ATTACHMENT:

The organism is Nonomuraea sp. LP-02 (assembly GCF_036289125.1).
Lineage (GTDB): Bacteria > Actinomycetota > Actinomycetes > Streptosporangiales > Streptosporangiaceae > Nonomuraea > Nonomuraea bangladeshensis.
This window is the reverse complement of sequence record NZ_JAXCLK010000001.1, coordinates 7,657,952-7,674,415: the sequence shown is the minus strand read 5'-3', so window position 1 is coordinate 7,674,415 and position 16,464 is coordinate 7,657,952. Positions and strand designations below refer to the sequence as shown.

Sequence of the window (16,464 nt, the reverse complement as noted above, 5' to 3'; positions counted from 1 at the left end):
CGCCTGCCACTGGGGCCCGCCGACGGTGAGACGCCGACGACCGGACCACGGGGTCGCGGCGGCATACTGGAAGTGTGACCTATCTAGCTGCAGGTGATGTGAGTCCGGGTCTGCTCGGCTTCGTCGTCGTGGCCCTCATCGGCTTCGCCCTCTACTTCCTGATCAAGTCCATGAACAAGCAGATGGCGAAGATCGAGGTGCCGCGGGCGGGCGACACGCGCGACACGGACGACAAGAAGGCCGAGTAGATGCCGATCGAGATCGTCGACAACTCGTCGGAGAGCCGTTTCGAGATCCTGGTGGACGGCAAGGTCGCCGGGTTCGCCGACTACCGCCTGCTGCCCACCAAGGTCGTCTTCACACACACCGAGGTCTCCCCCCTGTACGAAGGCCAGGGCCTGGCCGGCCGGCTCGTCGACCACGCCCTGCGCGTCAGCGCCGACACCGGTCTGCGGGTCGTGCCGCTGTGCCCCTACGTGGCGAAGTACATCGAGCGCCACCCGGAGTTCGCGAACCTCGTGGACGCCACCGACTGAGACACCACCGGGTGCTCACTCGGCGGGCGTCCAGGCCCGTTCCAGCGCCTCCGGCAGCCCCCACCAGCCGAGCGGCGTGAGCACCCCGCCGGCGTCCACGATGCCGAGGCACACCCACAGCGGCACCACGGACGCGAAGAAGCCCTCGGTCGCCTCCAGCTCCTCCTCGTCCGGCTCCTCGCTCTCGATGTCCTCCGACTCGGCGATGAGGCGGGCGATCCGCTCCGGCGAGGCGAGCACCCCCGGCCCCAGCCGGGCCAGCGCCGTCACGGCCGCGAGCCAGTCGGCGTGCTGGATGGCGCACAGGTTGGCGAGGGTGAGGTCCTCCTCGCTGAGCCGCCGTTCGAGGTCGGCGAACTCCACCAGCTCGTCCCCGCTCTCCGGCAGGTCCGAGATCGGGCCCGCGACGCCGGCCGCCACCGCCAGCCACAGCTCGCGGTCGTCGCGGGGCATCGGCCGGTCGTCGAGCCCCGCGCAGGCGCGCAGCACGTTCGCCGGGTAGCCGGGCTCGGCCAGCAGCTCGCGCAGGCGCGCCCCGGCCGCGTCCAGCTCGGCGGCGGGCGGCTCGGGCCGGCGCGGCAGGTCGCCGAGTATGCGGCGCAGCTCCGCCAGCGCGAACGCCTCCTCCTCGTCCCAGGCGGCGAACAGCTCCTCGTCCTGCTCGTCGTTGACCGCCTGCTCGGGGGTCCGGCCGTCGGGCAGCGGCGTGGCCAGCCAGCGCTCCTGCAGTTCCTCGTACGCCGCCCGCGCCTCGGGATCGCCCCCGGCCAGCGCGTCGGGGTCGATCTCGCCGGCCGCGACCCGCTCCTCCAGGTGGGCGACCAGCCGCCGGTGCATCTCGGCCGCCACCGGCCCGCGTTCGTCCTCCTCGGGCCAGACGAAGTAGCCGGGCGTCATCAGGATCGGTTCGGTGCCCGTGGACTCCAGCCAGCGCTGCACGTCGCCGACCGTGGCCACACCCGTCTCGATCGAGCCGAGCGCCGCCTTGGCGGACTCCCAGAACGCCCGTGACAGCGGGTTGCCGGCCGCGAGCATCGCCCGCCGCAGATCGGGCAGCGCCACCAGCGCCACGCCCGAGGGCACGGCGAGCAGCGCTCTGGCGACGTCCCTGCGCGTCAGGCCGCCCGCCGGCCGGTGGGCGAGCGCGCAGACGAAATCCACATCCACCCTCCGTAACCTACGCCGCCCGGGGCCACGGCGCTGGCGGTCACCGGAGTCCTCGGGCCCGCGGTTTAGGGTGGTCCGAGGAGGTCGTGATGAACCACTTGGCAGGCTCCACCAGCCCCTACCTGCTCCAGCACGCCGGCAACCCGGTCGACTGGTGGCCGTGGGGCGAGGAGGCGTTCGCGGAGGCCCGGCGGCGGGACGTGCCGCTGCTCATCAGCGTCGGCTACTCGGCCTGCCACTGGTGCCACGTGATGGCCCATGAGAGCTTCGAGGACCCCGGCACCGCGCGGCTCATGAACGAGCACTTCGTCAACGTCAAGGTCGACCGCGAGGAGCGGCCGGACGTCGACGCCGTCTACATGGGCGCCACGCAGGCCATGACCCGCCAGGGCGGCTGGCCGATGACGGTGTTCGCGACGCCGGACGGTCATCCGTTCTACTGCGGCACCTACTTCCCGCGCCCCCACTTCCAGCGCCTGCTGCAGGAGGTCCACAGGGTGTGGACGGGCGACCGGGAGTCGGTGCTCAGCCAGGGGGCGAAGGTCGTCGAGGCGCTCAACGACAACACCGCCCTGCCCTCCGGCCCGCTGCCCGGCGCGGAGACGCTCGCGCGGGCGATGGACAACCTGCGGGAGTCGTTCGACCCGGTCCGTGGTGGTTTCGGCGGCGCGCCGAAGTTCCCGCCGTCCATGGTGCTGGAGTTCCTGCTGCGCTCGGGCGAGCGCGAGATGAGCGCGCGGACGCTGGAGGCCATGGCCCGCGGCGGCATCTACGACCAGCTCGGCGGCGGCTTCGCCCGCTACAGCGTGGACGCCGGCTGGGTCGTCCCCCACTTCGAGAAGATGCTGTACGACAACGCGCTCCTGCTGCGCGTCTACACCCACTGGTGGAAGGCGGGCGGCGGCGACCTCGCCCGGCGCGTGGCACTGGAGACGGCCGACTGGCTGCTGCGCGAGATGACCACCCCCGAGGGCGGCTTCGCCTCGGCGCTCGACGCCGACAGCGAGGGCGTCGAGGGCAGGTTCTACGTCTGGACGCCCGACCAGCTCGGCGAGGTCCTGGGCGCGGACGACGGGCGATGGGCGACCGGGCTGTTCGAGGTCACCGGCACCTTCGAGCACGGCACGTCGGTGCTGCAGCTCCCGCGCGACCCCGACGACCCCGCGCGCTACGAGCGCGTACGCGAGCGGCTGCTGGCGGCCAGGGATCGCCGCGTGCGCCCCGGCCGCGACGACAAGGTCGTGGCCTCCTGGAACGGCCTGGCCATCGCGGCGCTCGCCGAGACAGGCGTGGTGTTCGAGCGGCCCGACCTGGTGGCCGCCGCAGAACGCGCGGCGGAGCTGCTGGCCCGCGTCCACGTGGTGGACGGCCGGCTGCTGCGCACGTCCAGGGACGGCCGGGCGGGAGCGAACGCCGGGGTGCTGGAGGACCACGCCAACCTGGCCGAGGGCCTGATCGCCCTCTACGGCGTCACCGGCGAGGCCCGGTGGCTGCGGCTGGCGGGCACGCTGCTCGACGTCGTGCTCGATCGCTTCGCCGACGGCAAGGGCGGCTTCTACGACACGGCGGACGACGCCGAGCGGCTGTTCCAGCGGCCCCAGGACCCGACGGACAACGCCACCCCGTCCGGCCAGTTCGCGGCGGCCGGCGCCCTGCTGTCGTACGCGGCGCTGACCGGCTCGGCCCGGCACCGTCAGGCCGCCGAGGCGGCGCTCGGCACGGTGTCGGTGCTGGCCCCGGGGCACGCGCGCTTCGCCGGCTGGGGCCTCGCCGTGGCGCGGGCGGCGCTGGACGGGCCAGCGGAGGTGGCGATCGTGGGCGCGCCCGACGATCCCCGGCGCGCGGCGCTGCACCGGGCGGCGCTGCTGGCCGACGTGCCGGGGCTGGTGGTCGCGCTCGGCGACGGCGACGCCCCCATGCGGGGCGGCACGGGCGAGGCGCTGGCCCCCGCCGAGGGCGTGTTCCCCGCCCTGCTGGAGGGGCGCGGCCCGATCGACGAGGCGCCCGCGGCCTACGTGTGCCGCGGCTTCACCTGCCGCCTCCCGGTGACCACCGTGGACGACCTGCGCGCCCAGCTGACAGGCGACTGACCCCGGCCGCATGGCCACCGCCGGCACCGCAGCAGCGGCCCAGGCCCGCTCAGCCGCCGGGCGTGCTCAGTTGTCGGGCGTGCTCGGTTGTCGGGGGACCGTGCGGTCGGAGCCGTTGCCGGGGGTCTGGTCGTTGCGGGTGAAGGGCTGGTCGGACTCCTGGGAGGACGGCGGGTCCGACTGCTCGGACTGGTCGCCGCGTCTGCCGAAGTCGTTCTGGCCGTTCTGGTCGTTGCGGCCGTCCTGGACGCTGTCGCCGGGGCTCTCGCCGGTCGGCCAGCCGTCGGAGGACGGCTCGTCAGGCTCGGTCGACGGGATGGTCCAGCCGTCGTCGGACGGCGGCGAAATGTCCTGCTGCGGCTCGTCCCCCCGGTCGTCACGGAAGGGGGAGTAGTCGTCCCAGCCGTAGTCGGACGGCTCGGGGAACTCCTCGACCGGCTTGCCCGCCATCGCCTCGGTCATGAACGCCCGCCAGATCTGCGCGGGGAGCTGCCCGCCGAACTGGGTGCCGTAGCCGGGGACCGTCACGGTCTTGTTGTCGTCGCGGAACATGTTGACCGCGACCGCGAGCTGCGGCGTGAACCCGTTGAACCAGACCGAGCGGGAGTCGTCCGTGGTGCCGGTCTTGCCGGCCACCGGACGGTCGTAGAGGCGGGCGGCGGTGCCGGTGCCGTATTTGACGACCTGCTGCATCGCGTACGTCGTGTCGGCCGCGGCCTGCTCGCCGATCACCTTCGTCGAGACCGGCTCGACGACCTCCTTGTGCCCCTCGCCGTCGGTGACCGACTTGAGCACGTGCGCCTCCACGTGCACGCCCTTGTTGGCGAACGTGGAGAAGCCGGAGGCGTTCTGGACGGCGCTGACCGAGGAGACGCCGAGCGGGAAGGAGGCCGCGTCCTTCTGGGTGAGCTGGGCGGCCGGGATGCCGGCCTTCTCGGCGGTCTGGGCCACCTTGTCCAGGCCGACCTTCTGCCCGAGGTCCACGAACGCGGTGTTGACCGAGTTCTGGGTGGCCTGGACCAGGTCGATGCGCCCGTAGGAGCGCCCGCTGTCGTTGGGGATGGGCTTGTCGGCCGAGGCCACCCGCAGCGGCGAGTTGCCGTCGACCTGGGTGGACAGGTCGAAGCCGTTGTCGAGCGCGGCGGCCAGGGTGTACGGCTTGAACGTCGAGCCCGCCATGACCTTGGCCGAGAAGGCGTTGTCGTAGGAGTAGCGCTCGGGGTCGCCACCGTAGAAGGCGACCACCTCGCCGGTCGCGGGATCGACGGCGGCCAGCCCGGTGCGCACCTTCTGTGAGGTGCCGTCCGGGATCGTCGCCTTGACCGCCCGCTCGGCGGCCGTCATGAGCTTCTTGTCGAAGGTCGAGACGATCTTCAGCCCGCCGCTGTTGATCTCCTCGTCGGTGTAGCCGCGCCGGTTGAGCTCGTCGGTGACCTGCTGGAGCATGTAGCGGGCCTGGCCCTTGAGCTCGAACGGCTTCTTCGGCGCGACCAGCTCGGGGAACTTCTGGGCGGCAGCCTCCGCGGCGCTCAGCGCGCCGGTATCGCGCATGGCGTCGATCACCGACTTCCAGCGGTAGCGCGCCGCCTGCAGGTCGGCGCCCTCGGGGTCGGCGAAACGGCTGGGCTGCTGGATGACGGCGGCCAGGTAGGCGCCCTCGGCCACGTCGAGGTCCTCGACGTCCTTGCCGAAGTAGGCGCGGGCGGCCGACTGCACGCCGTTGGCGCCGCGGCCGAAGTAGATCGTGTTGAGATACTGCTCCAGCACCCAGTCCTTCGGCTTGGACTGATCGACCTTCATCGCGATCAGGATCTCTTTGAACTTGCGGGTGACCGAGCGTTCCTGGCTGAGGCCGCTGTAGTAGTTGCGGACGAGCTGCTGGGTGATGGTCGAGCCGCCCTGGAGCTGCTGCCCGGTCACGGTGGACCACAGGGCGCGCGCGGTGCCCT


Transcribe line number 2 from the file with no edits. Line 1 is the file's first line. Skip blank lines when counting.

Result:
Lineage (GTDB): Bacteria > Actinomycetota > Actinomycetes > Streptosporangiales > Streptosporangiaceae > Nonomuraea > Nonomuraea bangladeshensis.